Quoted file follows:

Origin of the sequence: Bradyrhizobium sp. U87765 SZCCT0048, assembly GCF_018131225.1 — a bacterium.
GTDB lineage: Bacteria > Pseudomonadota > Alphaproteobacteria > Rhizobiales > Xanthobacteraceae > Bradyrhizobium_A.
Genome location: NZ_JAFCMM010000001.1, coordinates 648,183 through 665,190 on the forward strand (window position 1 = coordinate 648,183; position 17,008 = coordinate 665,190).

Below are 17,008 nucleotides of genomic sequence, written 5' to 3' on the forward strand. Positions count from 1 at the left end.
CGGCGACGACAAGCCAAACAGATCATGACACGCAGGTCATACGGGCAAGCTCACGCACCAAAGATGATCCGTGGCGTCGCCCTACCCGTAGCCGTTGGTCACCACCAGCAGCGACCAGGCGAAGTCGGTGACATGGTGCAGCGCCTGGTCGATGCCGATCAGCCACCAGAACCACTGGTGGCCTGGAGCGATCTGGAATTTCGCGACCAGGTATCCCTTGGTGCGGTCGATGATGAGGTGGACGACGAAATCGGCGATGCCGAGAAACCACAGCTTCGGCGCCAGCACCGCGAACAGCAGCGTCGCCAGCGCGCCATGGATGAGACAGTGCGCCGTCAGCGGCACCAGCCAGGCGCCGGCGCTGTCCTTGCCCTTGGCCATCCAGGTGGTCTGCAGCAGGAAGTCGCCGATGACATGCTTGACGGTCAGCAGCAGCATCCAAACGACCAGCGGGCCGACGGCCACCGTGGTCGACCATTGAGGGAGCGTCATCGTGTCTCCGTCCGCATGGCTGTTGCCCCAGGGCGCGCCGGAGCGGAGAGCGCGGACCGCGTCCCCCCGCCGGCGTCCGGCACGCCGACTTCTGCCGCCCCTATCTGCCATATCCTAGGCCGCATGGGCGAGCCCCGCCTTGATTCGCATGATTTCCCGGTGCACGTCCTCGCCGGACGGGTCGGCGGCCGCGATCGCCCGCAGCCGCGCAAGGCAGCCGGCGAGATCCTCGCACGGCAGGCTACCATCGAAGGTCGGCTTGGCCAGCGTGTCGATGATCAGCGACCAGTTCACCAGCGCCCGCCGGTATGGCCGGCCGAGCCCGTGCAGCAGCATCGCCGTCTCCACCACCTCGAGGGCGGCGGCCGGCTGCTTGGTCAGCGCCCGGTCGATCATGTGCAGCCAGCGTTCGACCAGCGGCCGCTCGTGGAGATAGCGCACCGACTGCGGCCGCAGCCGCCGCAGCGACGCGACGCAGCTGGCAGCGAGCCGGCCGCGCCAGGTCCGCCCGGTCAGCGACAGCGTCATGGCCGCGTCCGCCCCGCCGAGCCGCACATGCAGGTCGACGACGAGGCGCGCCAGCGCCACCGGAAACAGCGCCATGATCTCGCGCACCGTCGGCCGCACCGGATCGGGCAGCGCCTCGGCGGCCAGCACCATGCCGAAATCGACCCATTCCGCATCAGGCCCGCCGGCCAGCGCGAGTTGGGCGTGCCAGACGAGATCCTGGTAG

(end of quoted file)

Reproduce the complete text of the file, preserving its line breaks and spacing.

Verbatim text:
Origin of the sequence: Bradyrhizobium sp. U87765 SZCCT0048, assembly GCF_018131225.1 — a bacterium.
GTDB lineage: Bacteria > Pseudomonadota > Alphaproteobacteria > Rhizobiales > Xanthobacteraceae > Bradyrhizobium_A.
Genome location: NZ_JAFCMM010000001.1, coordinates 648,183 through 665,190 on the forward strand (window position 1 = coordinate 648,183; position 17,008 = coordinate 665,190).

Below are 17,008 nucleotides of genomic sequence, written 5' to 3' on the forward strand. Positions count from 1 at the left end.
CGGCGACGACAAGCCAAACAGATCATGACACGCAGGTCATACGGGCAAGCTCACGCACCAAAGATGATCCGTGGCGTCGCCCTACCCGTAGCCGTTGGTCACCACCAGCAGCGACCAGGCGAAGTCGGTGACATGGTGCAGCGCCTGGTCGATGCCGATCAGCCACCAGAACCACTGGTGGCCTGGAGCGATCTGGAATTTCGCGACCAGGTATCCCTTGGTGCGGTCGATGATGAGGTGGACGACGAAATCGGCGATGCCGAGAAACCACAGCTTCGGCGCCAGCACCGCGAACAGCAGCGTCGCCAGCGCGCCATGGATGAGACAGTGCGCCGTCAGCGGCACCAGCCAGGCGCCGGCGCTGTCCTTGCCCTTGGCCATCCAGGTGGTCTGCAGCAGGAAGTCGCCGATGACATGCTTGACGGTCAGCAGCAGCATCCAAACGACCAGCGGGCCGACGGCCACCGTGGTCGACCATTGAGGGAGCGTCATCGTGTCTCCGTCCGCATGGCTGTTGCCCCAGGGCGCGCCGGAGCGGAGAGCGCGGACCGCGTCCCCCCGCCGGCGTCCGGCACGCCGACTTCTGCCGCCCCTATCTGCCATATCCTAGGCCGCATGGGCGAGCCCCGCCTTGATTCGCATGATTTCCCGGTGCACGTCCTCGCCGGACGGGTCGGCGGCCGCGATCGCCCGCAGCCGCGCAAGGCAGCCGGCGAGATCCTCGCACGGCAGGCTACCATCGAAGGTCGGCTTGGCCAGCGTGTCGATGATCAGCGACCAGTTCACCAGCGCCCGCCGGTATGGCCGGCCGAGCCCGTGCAGCAGCATCGCCGTCTCCACCACCTCGAGGGCGGCGGCCGGCTGCTTGGTCAGCGCCCGGTCGATCATGTGCAGCCAGCGTTCGACCAGCGGCCGCTCGTGGAGATAGCGCACCGACTGCGGCCGCAGCCGCCGCAGCGACGCGACGCAGCTGGCAGCGAGCCGGCCGCGCCAGGTCCGCCCGGTCAGCGACAGCGTCATGGCCGCGTCCGCCCCGCCGAGCCGCACATGCAGGTCGACGACGAGGCGCGCCAGCGCCACCGGAAACAGCGCCATGATCTCGCGCACCGTCGGCCGCACCGGATCGGGCAGCGCCTCGGCGGCCAGCACCATGCCGAAATCGACCCATTCCGCATCAGGCCCGCCGGCCAGCGCGAGTTGGGCGTGCCAGACGAGATCCTGGTAG